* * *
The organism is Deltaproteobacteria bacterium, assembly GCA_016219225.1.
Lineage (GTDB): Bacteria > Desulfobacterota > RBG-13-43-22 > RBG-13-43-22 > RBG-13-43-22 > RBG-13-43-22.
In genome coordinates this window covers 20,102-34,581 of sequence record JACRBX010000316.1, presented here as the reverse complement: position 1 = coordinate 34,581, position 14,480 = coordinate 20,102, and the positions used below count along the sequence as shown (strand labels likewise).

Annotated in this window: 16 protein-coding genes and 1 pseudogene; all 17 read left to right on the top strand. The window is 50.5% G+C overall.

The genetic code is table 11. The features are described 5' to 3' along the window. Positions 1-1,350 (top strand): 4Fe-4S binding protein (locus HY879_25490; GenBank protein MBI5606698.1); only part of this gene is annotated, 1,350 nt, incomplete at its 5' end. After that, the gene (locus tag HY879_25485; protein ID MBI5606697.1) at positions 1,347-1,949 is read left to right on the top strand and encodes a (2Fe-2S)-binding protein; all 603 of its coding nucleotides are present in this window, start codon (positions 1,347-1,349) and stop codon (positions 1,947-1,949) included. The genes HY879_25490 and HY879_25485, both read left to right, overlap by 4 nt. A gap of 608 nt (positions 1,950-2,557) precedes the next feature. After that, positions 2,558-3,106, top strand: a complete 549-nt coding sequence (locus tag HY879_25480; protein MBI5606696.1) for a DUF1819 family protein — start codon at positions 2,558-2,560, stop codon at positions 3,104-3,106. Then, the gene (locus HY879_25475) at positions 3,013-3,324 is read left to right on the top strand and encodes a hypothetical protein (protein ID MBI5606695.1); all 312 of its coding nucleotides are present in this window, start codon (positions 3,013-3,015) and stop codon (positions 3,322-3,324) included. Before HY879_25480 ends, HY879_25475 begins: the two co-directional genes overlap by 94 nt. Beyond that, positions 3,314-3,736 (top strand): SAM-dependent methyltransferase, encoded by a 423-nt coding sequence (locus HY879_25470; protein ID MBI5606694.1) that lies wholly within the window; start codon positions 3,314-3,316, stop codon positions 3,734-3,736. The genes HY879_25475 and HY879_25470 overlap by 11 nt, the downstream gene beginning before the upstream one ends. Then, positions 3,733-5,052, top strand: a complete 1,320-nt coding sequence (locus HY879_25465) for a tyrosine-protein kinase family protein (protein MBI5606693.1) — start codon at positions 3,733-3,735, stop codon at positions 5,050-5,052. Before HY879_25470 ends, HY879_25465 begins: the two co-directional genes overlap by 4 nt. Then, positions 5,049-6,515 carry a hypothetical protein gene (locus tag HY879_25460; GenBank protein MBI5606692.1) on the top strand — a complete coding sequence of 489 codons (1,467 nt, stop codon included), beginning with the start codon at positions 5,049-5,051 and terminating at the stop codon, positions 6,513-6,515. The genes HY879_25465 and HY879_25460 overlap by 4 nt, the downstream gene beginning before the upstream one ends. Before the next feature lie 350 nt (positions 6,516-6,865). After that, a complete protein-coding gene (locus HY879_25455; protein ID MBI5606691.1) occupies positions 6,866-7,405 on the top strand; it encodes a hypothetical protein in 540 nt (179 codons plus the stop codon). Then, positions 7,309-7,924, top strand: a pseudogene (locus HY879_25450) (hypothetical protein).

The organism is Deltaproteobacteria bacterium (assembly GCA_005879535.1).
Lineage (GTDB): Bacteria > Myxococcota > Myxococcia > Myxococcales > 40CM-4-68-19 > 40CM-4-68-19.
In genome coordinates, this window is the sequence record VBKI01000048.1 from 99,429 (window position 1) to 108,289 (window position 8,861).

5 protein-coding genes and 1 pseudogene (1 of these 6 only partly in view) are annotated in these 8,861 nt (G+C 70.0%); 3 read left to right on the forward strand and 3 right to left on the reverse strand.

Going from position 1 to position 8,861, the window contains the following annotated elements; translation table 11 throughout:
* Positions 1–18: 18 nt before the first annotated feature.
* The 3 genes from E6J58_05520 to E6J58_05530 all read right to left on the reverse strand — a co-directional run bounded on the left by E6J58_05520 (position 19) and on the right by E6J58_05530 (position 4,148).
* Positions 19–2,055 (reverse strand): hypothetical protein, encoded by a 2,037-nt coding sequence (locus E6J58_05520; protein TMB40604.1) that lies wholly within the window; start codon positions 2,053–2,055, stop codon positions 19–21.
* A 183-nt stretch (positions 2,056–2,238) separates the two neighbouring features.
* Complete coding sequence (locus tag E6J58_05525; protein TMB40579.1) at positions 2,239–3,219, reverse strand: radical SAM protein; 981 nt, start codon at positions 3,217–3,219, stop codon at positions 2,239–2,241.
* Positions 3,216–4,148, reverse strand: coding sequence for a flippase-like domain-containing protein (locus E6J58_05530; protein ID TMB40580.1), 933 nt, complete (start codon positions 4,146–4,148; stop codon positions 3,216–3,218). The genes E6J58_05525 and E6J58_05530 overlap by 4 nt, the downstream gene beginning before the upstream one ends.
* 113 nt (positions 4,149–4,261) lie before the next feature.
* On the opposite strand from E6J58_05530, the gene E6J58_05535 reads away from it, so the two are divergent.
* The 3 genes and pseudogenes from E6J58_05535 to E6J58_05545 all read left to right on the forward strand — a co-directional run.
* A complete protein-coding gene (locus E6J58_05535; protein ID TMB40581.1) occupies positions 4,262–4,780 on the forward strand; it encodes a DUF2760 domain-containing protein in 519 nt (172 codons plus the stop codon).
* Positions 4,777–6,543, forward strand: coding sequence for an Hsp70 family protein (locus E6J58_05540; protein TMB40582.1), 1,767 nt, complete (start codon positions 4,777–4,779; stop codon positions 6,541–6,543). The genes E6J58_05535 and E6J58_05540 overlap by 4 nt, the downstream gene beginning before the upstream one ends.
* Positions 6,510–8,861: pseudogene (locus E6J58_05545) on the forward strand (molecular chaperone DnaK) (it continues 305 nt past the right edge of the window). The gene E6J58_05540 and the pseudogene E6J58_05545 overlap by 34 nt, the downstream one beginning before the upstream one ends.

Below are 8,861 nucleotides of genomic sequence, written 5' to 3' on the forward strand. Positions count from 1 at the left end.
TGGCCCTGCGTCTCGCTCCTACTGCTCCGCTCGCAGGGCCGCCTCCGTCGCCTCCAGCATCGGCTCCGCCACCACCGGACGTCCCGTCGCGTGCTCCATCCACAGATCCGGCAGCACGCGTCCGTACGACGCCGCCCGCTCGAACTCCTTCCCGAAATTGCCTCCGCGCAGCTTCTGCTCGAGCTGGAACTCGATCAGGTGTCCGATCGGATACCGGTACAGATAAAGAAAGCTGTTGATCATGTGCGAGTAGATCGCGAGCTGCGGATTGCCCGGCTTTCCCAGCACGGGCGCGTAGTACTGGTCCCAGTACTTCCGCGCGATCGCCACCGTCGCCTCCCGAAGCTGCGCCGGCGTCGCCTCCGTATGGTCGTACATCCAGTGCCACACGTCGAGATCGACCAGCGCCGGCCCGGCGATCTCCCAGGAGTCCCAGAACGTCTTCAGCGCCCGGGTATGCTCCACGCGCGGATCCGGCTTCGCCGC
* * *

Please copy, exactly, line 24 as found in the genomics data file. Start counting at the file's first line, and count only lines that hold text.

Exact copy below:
TGGCCCTGCGTCTCGCTCCTACTGCTCCGCTCGCAGGGCCGCCTCCGTCGCCTCCAGCATCGGCTCCGCCACCACCGGACGTCCCGTCGCGTGCTCCATCCACAGATCCGGCAGCACGCGTCCGTACGACGCCGCCCGCTCGAACTCCTTCCCGAAATTGCCTCCGCGCAGCTTCTGCTCGAGCTGGAACTCGATCAGGTGTCCGATCGGATACCGGTACAGATAAAGAAAGCTGTTGATCATGTGCGAGTAGATCGCGAGCTGCGGATTGCCCGGCTTTCCCAGCACGGGCGCGTAGTACTGGTCCCAGTACTTCCGCGCGATCGCCACCGTCGCCTCCCGAAGCTGCGCCGGCGTCGCCTCCGTATGGTCGTACATCCAGTGCCACACGTCGAGATCGACCAGCGCCGGCCCGGCGATCTCCCAGGAGTCCCAGAACGTCTTCAGCGCCCGGGTATGCTCCACGCGCGGATCCGGCTTCGCCGC